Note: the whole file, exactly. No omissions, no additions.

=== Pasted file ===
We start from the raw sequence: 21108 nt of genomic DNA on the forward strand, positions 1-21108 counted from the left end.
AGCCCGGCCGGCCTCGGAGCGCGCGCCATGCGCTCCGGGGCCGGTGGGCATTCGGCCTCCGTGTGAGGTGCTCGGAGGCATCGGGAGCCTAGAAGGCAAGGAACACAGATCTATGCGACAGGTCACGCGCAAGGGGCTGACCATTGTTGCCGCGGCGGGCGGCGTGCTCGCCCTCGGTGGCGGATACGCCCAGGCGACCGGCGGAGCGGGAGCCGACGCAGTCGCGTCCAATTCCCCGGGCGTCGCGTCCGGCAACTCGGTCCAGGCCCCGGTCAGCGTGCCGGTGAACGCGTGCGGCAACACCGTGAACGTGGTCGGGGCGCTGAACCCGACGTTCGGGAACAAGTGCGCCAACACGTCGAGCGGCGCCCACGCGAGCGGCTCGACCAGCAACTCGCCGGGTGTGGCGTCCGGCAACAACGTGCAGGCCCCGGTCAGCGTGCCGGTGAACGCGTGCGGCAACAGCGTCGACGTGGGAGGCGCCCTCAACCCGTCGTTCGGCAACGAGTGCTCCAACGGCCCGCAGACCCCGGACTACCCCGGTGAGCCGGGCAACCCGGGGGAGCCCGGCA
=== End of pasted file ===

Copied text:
We start from the raw sequence: 21108 nt of genomic DNA on the forward strand, positions 1-21108 counted from the left end.
AGCCCGGCCGGCCTCGGAGCGCGCGCCATGCGCTCCGGGGCCGGTGGGCATTCGGCCTCCGTGTGAGGTGCTCGGAGGCATCGGGAGCCTAGAAGGCAAGGAACACAGATCTATGCGACAGGTCACGCGCAAGGGGCTGACCATTGTTGCCGCGGCGGGCGGCGTGCTCGCCCTCGGTGGCGGATACGCCCAGGCGACCGGCGGAGCGGGAGCCGACGCAGTCGCGTCCAATTCCCCGGGCGTCGCGTCCGGCAACTCGGTCCAGGCCCCGGTCAGCGTGCCGGTGAACGCGTGCGGCAACACCGTGAACGTGGTCGGGGCGCTGAACCCGACGTTCGGGAACAAGTGCGCCAACACGTCGAGCGGCGCCCACGCGAGCGGCTCGACCAGCAACTCGCCGGGTGTGGCGTCCGGCAACAACGTGCAGGCCCCGGTCAGCGTGCCGGTGAACGCGTGCGGCAACAGCGTCGACGTGGGAGGCGCCCTCAACCCGTCGTTCGGCAACGAGTGCTCCAACGGCCCGCAGACCCCGGACTACCCCGGTGAGCCGGGCAACCCGGGGGAGCCCGGCA